It was 1997 my first year in the North Dakota Legislature and a Bill came to the floor to complete the 4-lane on Highway 2 between Minot and Williston. The state’s economy was doing better, but times were still tough in western North Dakota. I voted in favor of the Highway 2 bill and that led to some colorful language from the Majority Leader at the time. He could not understand why a freshman legislator representing a portion of southwest Fargo would support that Bill.
The easy answer is that I am a Williston girl, but over my years in the Legislature I learned it was much more than that. People talk of the divisions in the legislature – east vs west, urban vs rural, 52 counties vs “imperial Cass”. And there is some truth to each. But most legislators understand that North Dakota is unique. A small population in a fairly large state and we are more interconnected than not. The Highway 2 Bill made sense in 1997 but we had no idea what the benefits would be just ten years later.
The 2015 legislative session will be challenging as legislators focus on funding legitimate priorities with an uncertain budget. These are important times and as North Dakotans you have the opportunity to be part of that process.
Now is the time to get involved.
Our legislative process is very open and I encourage you to get involved. Each legislative district has about 16,000 voters which is a very small number compared with other states. Each bill that is introduced gets a hearing in committee and a vote on the floor – this does not happen in other states where Committee Chairman can “pocket” bills so they never see the light of day. I like our process.
The legislative day is filled with committee work and floor sessions and it is difficult to get though on the phone. As technology has advanced there are fewer hand-written letters each session but a short and direct hand-written note is very powerful if it is signed. From experience, a letter or email from a constituent or someone from North Dakota is far more important than an email from California.
I heard from many people over the years who did not know who their legislators were or the best way to comment on a particular Bill. If you do not know who your legislators are locate their names and contact information here.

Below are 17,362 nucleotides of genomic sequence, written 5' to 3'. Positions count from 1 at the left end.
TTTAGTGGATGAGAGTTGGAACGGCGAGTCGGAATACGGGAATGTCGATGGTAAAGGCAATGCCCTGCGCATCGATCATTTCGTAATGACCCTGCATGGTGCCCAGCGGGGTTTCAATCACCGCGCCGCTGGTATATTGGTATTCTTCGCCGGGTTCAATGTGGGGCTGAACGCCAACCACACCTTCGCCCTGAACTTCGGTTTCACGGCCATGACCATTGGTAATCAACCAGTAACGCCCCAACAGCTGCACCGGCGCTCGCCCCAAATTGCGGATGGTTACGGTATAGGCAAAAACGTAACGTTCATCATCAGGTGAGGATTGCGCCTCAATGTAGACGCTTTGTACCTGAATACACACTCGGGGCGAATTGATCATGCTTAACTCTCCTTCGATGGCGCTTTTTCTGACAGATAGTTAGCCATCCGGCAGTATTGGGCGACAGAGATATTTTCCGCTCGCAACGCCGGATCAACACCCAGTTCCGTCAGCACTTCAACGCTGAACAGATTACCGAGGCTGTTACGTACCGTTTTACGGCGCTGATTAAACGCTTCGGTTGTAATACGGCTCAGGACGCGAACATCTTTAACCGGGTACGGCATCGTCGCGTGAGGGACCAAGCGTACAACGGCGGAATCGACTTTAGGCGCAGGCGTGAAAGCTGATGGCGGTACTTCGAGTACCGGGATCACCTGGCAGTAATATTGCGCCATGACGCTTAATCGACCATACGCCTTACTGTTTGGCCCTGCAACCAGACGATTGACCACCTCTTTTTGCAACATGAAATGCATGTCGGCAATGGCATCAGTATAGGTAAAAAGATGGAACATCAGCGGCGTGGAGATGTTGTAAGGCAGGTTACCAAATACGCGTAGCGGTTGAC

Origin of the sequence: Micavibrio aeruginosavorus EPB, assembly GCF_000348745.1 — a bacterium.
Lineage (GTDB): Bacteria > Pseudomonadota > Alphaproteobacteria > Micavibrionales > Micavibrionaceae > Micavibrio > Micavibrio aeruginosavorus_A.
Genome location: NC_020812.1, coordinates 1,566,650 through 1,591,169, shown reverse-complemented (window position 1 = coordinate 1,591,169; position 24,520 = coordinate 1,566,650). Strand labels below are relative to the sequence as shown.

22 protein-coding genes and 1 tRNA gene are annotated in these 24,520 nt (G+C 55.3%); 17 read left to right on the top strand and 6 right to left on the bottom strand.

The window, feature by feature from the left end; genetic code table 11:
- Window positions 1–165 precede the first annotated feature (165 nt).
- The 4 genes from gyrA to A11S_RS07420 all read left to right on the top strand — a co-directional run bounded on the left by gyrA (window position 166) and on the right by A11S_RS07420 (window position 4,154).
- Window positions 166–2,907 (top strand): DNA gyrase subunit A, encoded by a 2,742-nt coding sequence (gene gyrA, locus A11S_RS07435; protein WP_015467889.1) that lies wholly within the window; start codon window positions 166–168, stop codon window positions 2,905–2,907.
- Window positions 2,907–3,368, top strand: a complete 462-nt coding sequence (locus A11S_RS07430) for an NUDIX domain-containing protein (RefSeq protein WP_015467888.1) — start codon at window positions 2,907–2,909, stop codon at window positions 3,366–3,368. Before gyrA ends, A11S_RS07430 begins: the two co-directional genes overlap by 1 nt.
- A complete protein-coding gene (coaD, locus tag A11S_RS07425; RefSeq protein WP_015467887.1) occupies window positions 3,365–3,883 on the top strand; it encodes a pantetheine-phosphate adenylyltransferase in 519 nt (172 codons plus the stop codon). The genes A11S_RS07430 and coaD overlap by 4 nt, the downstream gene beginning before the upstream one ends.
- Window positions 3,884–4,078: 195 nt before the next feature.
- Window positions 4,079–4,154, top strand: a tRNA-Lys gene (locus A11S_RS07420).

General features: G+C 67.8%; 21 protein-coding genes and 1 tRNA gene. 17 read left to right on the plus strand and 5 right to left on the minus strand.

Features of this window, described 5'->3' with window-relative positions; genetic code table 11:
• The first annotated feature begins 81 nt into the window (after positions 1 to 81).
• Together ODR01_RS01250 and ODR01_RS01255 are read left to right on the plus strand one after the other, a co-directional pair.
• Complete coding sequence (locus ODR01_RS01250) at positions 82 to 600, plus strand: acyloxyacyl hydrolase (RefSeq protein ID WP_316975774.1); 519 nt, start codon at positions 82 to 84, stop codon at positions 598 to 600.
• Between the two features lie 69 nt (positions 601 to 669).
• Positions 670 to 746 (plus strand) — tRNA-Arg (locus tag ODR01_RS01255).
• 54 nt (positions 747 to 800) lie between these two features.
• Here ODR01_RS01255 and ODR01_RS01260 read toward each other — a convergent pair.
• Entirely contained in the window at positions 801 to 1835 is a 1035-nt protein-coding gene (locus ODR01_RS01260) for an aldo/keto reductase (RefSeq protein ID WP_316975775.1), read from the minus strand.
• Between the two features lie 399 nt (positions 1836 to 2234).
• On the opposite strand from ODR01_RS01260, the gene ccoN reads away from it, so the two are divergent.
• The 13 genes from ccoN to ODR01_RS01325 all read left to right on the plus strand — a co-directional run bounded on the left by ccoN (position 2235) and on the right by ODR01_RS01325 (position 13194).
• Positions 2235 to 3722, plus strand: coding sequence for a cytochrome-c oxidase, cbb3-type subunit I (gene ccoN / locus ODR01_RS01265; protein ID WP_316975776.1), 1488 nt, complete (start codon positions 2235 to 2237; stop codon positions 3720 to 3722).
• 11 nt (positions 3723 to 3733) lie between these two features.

It is easy to track the Bills that you feel strongly about. Contact your legislators personally and consider attending the Bill hearing to testify for or against the Bill. Citizen testimony is welcomed and can be powerful. You will not get “grilled” by the legislators but you may get questions seeking clarification of your testimony.
It is important to remember that with over 800 Bills and Resolutions introduced each Session and just 80 days or less for the Session it is a time of information overload.
When you want to comment on a particular Bill I suggest you start by contacting your District legislators. Avoid the “canned” or multiple-page mass mailings; these are generally ignored. Legislators want to know what you think and why you care about the issue. Short emails are the best option with most legislators always include your name, address and contact information so your legislator can contact you. (Most will ignore anonymous contacts.) Second, contact the legislators on the Committee that will hear the Bill. Follow any Committee action and amendments; a Bill will change throughout the process and that can affect how you feel about the Bill. Keep your comments short (2-3 paragraphs) and specific to the Bill; why you support or do not support the Bill and any suggested amendment.
We have a part-time citizen legislature. Your legislators welcome input from people directly affected by a specific Bill. When the Highway 2 Bill came up in 1997 I got input from my dad who owned a business in Williston and others from my western North Dakota. When you have to vote either yes or no on every Bill you want honest input and then you make the best decision you can. Things move quickly and by tracking your Bills you can follow any amendments. Be timely. Once a Bill reaches the floor it is too late for House members to amend. Your input is then limited to an up or down vote.
I have worked with state legislators from all over our country. Few states have the open and accessible process that we have in North Dakota. If you want to have an impact and have your voice heard – you have that opportunity in North Dakota. I hope you will do so.